SPORTS LIBRARY, Clemson, football

CLEMSON — Everyone has a bad day. Whether it is at work, at home, with kids or with parents.

Everyone has a bad day — even football players. That is exactly what Clemson defensive tackle Christian Wilkins believes the Tigers had the last time the stepped on the field — a Friday night loss at Syracuse.

"The morale has been pretty good. As a team, we're just looking at it as one bad night,” Wilkins said. “Everyone has a bad day at the office and you just looking at it as a learning experience. Stop looking at it as a failure, just an opportunity to get better and learn from our mistakes.

“Even before the loss, there were a lot of mistakes we made throughout games and we just got exposed on those mistakes in that game. Now we've had more time off to correct those and hopefully, we'll be better going forward."

The Tigers’ will need to be better over the final five games of the season if they hope to repeat last season’s magical run that ultimately ended with a victory over Alabama in the national championship.

After giving up 28 first downs, allowing a Syracuse offense to convert 8-of-19 third downs and 2-of-2 fourth downs and being dominated on the time of possession by more than nine minutes, the Tigers are using the shocking loss as proof that they can be beaten.

"It was obvious that we had a bad week - -a bad performance,” Wilkins said. “Not up to our standard and just really it puts us even more on edge if weren't already before. It's really up to the leaders and the other guys to make that decision."

But following a bitter sweet bye week, the Tigers are ready to play with an edge.

"Bye week to me is always a little bittersweet, because I enjoy playing, love playing. I hate sitting at home watching the other teams play -- especially after a loss when there's so much time between the game,” Wilkins said. “Obviously, you want to hurry up and get out there, but it's good because we needed it. It came at a good time, almost right directly in the middle of the season. Guys get rejuvenated or get a little healthy and a little extra time to get ready for a triple-option team which is going to be tough to stop.

The triple-option team that the Tiger defense will be tasked with stopping Saturday (8 p.m., ABC) comes in the form of the Georgia Tech Yellow Jackets.

The Tigers have experienced success in recent years when facing the Yellow Jackets — allowing only 95 yards rushing a year ago and 71 yards in 2015 — which Wilkins believes is a result of players doing their job and defensive coordinator Brent Venables’ scheme.

"(Success comes from) guys buying into the scheme that Coach V presents for us and just guys buying in and working hard in practice. Obviously, there's a lot of things going on,” Venables said. “If you don't do your 1/11th, then it's going to be a long night. But if everyone does their one job and doesn't get tired of it and does it each and every play, then you can get a good result.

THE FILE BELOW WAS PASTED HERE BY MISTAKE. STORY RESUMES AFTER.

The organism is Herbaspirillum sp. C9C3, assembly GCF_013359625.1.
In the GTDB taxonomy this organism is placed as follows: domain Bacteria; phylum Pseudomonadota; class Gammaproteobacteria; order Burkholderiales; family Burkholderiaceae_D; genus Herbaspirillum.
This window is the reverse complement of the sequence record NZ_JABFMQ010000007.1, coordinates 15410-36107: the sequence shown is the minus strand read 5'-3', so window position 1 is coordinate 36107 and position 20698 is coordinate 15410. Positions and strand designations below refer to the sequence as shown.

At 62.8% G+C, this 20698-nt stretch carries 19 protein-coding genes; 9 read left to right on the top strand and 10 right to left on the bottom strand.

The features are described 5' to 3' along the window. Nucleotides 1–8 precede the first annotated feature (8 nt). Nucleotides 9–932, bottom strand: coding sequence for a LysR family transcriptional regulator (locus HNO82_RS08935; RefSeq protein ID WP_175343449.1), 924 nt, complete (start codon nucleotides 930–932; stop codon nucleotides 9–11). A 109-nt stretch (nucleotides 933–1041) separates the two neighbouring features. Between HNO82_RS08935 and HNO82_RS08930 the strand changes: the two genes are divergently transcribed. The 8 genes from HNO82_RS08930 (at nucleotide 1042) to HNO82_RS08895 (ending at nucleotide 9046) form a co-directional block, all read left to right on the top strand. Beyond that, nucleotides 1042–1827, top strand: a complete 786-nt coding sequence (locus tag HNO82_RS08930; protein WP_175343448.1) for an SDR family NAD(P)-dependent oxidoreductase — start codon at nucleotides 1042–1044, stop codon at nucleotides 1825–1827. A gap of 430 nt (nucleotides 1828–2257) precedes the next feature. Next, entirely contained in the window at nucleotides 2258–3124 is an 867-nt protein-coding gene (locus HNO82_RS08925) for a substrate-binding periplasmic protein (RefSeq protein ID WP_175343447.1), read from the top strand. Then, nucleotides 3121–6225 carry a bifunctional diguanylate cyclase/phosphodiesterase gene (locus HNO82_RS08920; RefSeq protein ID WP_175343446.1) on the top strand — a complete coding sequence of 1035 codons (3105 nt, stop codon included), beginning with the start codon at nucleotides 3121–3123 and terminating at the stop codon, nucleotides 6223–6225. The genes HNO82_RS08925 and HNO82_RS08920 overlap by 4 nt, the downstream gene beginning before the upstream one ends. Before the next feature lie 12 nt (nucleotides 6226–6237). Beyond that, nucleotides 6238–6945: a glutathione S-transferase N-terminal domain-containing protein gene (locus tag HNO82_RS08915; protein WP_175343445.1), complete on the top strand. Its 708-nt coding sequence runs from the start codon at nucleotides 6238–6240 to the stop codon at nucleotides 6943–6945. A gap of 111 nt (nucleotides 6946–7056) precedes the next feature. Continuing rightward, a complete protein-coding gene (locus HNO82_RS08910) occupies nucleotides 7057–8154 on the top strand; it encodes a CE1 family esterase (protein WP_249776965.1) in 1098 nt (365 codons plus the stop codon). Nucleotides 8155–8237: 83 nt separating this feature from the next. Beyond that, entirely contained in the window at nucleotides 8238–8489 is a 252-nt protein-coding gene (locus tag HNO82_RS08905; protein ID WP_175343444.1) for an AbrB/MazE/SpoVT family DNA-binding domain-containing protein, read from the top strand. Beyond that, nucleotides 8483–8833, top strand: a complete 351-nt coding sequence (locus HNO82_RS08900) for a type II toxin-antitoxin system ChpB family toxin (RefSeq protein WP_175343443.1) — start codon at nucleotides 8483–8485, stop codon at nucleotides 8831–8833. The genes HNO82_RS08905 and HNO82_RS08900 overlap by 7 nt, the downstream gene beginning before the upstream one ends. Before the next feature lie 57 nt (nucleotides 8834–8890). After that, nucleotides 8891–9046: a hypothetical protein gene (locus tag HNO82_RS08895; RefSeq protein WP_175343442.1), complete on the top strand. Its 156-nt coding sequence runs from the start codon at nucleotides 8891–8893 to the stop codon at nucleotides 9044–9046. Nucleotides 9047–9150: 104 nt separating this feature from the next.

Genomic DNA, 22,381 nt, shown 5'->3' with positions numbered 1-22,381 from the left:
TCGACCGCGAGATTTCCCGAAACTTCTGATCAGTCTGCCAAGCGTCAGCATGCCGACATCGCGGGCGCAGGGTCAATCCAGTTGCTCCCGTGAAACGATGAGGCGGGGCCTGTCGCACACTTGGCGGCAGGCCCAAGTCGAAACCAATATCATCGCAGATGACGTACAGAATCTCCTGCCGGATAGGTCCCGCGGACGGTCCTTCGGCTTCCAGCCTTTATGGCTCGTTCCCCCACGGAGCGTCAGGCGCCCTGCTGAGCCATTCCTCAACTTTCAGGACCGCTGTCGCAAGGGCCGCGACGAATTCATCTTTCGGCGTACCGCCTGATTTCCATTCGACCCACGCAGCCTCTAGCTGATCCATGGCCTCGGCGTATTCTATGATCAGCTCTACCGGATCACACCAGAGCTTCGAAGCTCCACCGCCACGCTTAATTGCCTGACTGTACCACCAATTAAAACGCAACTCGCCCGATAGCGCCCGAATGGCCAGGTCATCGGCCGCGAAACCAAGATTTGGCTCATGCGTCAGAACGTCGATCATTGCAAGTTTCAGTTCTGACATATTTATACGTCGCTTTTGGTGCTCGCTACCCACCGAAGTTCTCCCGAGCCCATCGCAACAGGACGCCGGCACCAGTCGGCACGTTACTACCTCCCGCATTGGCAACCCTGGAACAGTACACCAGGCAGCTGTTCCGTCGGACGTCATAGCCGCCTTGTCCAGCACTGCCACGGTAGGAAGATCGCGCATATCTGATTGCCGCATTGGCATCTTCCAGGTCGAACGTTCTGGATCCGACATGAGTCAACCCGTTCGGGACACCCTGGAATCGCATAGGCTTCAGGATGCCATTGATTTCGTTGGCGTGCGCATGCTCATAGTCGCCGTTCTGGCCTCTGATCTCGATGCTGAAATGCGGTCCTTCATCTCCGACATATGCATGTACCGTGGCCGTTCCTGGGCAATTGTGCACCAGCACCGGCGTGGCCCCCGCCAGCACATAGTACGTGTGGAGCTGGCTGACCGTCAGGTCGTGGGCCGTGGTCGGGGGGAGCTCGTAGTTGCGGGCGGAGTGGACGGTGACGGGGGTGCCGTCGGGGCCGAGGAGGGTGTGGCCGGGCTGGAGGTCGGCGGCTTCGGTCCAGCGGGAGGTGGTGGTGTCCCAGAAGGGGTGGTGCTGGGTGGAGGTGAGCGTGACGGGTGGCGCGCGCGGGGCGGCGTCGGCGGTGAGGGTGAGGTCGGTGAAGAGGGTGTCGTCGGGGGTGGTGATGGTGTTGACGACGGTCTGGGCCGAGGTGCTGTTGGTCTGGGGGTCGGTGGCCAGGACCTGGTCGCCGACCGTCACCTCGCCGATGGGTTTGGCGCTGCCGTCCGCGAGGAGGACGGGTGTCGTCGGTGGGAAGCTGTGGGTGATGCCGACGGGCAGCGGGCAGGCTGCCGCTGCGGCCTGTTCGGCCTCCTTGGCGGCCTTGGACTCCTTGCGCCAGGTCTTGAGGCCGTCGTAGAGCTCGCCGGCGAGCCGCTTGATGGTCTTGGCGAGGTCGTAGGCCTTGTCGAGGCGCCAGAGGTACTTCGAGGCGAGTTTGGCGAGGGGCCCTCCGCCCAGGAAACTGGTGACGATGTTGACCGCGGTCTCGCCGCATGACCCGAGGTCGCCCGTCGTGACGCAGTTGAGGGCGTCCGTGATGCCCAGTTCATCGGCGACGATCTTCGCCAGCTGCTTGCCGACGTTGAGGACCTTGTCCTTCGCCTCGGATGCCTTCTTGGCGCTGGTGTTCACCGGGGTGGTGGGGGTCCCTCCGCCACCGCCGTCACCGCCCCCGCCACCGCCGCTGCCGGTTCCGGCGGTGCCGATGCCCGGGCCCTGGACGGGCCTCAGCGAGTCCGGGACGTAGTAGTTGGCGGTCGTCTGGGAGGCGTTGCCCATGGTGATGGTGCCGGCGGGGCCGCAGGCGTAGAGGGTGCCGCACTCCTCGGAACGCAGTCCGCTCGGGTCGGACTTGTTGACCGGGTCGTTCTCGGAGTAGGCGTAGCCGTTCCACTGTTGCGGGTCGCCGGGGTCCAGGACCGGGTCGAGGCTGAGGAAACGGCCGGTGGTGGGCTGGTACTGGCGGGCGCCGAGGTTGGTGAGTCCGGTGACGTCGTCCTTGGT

"Coach V's always on edge. He's always intense, crazy and you can't tell the difference whether you’re playing the triple-option or something like we see every day in practice. He's always on edge, always getting after us, always passionate about his job and putting us in the best position possible."

With the Tigers facing the prospect of back-to-back losses for the first time since the 2011 season, when they lost to N.C. State and South Carolina to end the regular season, Wilkins and the rest of the Tigers have not wasted a moment thinking about that possibility occurring Saturday.

Because, as he said, it was one bad night for the Tigers at Syracuse and now the job is to go out and prove that they belong back in the national championship conversation.

"We're not thinking about that. Like I said, one bad night,” Wilkins said. “Looking forward to playing this game and seeing how we respond. It's easy for a lot of people to judge us for a loss and everything like that, but judge us by how we respond and that's what we're looking forward to doing on Saturday.

"You always want to play your best. You always want to prove your worthy. You always want to prove your worth and everything. It's really just another game -- that's really just the mentality. You don't want to make anything bigger, anything smaller. You don't want to put any more pressure on you than you need to. If you have the same approach for every game you'll be fine."

Zach Lentz is a Clemson University alumnus who got his start working with the Tigers basketball team from 1999-2004. Now a resident of Orangeburg County, he reports on Clemson sports as a correspondent for The Times and Democrat.

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